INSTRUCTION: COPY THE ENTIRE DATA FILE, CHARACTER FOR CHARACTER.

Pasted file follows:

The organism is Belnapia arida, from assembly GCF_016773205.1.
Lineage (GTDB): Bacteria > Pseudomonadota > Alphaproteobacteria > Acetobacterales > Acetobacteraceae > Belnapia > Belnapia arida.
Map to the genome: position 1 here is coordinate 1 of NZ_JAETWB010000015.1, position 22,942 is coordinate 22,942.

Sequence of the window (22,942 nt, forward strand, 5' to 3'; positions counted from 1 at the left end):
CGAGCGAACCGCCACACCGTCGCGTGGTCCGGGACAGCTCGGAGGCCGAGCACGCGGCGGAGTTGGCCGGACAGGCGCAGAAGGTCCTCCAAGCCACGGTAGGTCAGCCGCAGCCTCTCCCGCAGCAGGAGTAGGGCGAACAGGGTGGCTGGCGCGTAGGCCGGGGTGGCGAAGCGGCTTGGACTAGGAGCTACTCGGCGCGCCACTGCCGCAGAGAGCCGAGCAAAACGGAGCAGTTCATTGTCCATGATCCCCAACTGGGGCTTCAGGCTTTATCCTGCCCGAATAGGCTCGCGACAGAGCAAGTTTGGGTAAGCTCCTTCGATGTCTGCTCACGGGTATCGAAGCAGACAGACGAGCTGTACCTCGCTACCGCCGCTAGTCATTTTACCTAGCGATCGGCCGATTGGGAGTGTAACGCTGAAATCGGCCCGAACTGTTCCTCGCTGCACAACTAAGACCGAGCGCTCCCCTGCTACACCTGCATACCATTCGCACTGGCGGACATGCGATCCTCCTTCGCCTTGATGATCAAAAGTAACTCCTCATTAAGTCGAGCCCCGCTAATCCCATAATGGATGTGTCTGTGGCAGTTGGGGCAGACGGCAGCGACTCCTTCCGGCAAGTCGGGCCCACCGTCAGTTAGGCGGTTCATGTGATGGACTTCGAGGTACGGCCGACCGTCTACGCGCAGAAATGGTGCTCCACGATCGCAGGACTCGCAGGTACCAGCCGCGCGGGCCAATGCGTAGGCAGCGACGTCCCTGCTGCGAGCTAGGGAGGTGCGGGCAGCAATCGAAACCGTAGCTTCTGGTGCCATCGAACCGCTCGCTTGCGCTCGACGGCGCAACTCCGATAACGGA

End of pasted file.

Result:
The organism is Belnapia arida, from assembly GCF_016773205.1.
Lineage (GTDB): Bacteria > Pseudomonadota > Alphaproteobacteria > Acetobacterales > Acetobacteraceae > Belnapia > Belnapia arida.
Map to the genome: position 1 here is coordinate 1 of NZ_JAETWB010000015.1, position 22,942 is coordinate 22,942.

Sequence of the window (22,942 nt, forward strand, 5' to 3'; positions counted from 1 at the left end):
CGAGCGAACCGCCACACCGTCGCGTGGTCCGGGACAGCTCGGAGGCCGAGCACGCGGCGGAGTTGGCCGGACAGGCGCAGAAGGTCCTCCAAGCCACGGTAGGTCAGCCGCAGCCTCTCCCGCAGCAGGAGTAGGGCGAACAGGGTGGCTGGCGCGTAGGCCGGGGTGGCGAAGCGGCTTGGACTAGGAGCTACTCGGCGCGCCACTGCCGCAGAGAGCCGAGCAAAACGGAGCAGTTCATTGTCCATGATCCCCAACTGGGGCTTCAGGCTTTATCCTGCCCGAATAGGCTCGCGACAGAGCAAGTTTGGGTAAGCTCCTTCGATGTCTGCTCACGGGTATCGAAGCAGACAGACGAGCTGTACCTCGCTACCGCCGCTAGTCATTTTACCTAGCGATCGGCCGATTGGGAGTGTAACGCTGAAATCGGCCCGAACTGTTCCTCGCTGCACAACTAAGACCGAGCGCTCCCCTGCTACACCTGCATACCATTCGCACTGGCGGACATGCGATCCTCCTTCGCCTTGATGATCAAAAGTAACTCCTCATTAAGTCGAGCCCCGCTAATCCCATAATGGATGTGTCTGTGGCAGTTGGGGCAGACGGCAGCGACTCCTTCCGGCAAGTCGGGCCCACCGTCAGTTAGGCGGTTCATGTGATGGACTTCGAGGTACGGCCGACCGTCTACGCGCAGAAATGGTGCTCCACGATCGCAGGACTCGCAGGTACCAGCCGCGCGGGCCAATGCGTAGGCAGCGACGTCCCTGCTGCGAGCTAGGGAGGTGCGGGCAGCAATCGAAACCGTAGCTTCTGGTGCCATCGAACCGCTCGCTTGCGCTCGACGGCGCAACTCCGATAACGGA